Ask Annie

Finally, signs of life in the tech job market

February 14, 2011: 12:18 PM ET

IT layoffs have dropped to their lowest level in a decade, and demand for techies is expected to jump 32% by 2018. It matters where you live: Some cities can't get enough software engineers right now.

By Anne Fisher, contributor

Dear Annie: Please settle an argument. I am a freshman in college, trying to choose a major, and I really want to go with computer science, which fascinates me. The problem is, I keep hearing, mostly from friends who graduated a few years ago, that the job market for techies is really awful and I'd be better off majoring in business or finance instead. I have a big pile of student loans, so I will need to get a decent job as soon as I graduate in 2014. If I do major in computer science, what are my chances? — The Cisco Kid

Dear C.K.: No question about it, the tech job market took a terrible beating during the worst of the recession. But you'd be smart to get a degree in computer science, for at least two reasons. First, it genuinely interests you, as I get the impression that business or finance -- both perfectly fine majors, of course -- do not. If you want to be really great at what you do, nothing beats genuine enthusiasm.

Second, luckily, there is plenty of evidence that the tech job market is poised to come roaring out of the doldrums. For one thing, layoffs in IT have slowed to a trickle, down 73% in 2010 to their lowest level since 2000, according to Chicago outplacement firm Challenger Gray & Christmas.

Even more encouragingly, the Bureau of Labor Statistics predicts that demand for IT workers will rise 32% by 2018, with employers looking to hire more than 295,000 software engineers.

And consider this: When job board Indeed.com analyzed millions of 2010 job postings to find the fastest-growing key words, the top 10 were HTML5, mobile app, Android, Twitter, iQuery, Facebook, social media, iPhone, cloud computing, and virtualization. That's right, not just some but all of the top 10 in-demand skills were in IT, which, the report notes, "illustrates the rapidly emerging demand for information technology and social media skills."

Some cities are already struggling with a shortage of techies. New York, suffering from what the local press has dubbed "the geek gap," is one. San Diego is another. Tech job site Dice.com says the city's IT skills shortage "has gotten so severe that the San Diego Software Industry Council and San Diego Regional Economic Development Corp. will begin advertising to other counties to attract talent." Among the San Diego companies trying to hire techies are Active Network , K-Force, Northrop Grumman (NOC), and SAIC (SAI).

Don't want to move to San Diego? No problem. Dice recently delved into its 74,413 tech job postings and came up with a list of other places with abundant opportunities for techies. The number one city for IT job growth: Detroit, with more than 800 openings on any given day, double the number posted last year. Tech jobs in Seattle (No. 5 on Dice's list) are up 54% over 2010, Pittsburgh has 45% more IT jobs than last year, and Miami shows a 43% gain.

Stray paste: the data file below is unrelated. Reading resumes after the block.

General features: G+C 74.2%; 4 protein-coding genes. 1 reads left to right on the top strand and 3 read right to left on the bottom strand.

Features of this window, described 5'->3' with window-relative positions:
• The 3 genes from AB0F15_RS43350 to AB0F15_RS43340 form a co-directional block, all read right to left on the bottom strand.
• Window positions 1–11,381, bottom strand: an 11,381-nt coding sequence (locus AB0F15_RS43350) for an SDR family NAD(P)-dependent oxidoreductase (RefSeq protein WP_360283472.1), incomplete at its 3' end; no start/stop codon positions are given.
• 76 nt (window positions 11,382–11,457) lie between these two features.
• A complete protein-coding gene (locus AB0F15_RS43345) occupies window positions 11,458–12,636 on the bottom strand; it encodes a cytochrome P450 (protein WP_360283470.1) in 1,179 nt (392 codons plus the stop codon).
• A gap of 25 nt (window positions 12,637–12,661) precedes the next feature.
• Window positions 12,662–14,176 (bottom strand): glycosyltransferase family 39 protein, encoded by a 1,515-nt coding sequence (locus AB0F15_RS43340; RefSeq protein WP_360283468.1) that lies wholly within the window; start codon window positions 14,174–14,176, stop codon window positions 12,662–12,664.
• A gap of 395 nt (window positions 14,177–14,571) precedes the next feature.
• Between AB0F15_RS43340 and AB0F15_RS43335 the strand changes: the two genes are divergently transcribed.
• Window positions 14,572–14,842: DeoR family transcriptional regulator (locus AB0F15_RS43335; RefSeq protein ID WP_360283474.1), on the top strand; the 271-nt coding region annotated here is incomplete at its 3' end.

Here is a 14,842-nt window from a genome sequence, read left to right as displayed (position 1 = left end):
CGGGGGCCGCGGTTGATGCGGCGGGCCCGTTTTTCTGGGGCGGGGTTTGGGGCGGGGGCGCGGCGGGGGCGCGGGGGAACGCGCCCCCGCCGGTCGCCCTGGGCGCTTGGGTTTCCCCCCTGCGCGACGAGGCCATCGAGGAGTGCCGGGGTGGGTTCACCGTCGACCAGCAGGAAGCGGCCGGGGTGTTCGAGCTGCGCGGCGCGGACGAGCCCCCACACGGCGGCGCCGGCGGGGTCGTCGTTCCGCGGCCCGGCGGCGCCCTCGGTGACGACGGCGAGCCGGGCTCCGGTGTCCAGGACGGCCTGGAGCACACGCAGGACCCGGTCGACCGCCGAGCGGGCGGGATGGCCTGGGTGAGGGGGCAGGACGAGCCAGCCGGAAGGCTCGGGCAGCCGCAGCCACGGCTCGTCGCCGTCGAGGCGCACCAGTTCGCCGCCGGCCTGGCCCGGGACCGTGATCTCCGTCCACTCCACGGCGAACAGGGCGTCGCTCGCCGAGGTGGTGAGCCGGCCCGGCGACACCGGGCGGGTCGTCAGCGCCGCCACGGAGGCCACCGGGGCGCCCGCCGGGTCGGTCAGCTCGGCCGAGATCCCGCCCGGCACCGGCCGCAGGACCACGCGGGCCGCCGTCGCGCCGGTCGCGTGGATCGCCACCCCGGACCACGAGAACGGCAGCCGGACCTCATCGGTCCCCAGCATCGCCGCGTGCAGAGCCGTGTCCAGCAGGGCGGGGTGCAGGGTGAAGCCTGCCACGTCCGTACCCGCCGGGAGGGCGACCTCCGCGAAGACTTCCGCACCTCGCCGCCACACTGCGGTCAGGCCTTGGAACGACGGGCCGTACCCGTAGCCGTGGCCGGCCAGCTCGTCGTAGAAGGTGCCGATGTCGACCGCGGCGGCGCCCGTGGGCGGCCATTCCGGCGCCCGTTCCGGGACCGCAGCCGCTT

Why the sudden surge in demand for IT skills, especially software engineering?

"It's an incredibly diverse field, from IT systems for finance, to new car technology, to avionics," says IBM (IBM) systems engineering guru Bruce Douglass. "Software is the invisible thread running through everything, and the demand is only going to increase."

Much of the growth in IT will be in "smart" devices, he says. "Look at the Chevy Volt, a 'smart' electric hybrid vehicle with 10 million lines of code in it, none of it traditional software," says Douglass. "Cars now are banks of computers on wheels. They may have 80 different electronic systems built in, and somebody has to develop those, interconnect them, and test them. It all creates tremendous opportunities that didn't exist five years ago."

Douglass has a few words of advice for you on how to take advantage of the boom. First, while you're studying computer science, "try to get as much experience as you can with real, hands-on projects. Focus on getting internships that will expose you to the practical side of engineering."

And second, Douglass recommends that you "decide which industry -- automotive, medical, telecom -- interests you, and study that field. Learn the trends and the terminology, so that when you go into interviews, you can show employers you have some understanding of the business."

Get ready for a wild ride. "It's an exciting time. The pace of change is accelerating every day," he says. "By the time you graduate in 2014, the whole landscape will be new."

Talkback: If you're in IT, have you noticed a resurgence in job opportunities? Would you consider moving to a different city to get a job? Leave a comment below.

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About This Author
Anne Fisher
Anne Fisher
Contributor, Fortune

Anne Fisher has been writing "Ask Annie," a column on careers, for Fortune since 1996, helping readers navigate booms, recessions, changing industries, and changing ideas about what's appropriate in the workplace (and beyond). Anne is the author of two books, Wall Street Women (Knopf, 1990) and If My Career's on the Fast Track, Where Do I Get a Road Map? (William Morrow, 2001).

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